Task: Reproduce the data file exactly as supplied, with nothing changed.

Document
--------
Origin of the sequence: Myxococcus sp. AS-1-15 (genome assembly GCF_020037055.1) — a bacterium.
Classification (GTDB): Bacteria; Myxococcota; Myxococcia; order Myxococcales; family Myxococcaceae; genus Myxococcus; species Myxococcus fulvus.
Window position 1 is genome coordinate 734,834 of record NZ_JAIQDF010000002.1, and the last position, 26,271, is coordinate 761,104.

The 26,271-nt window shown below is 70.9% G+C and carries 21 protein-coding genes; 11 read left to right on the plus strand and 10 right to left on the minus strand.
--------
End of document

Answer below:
Origin of the sequence: Myxococcus sp. AS-1-15 (genome assembly GCF_020037055.1) — a bacterium.
Classification (GTDB): Bacteria; Myxococcota; Myxococcia; order Myxococcales; family Myxococcaceae; genus Myxococcus; species Myxococcus fulvus.
Window position 1 is genome coordinate 734,834 of record NZ_JAIQDF010000002.1, and the last position, 26,271, is coordinate 761,104.

The 26,271-nt window shown below is 70.9% G+C and carries 21 protein-coding genes; 11 read left to right on the plus strand and 10 right to left on the minus strand.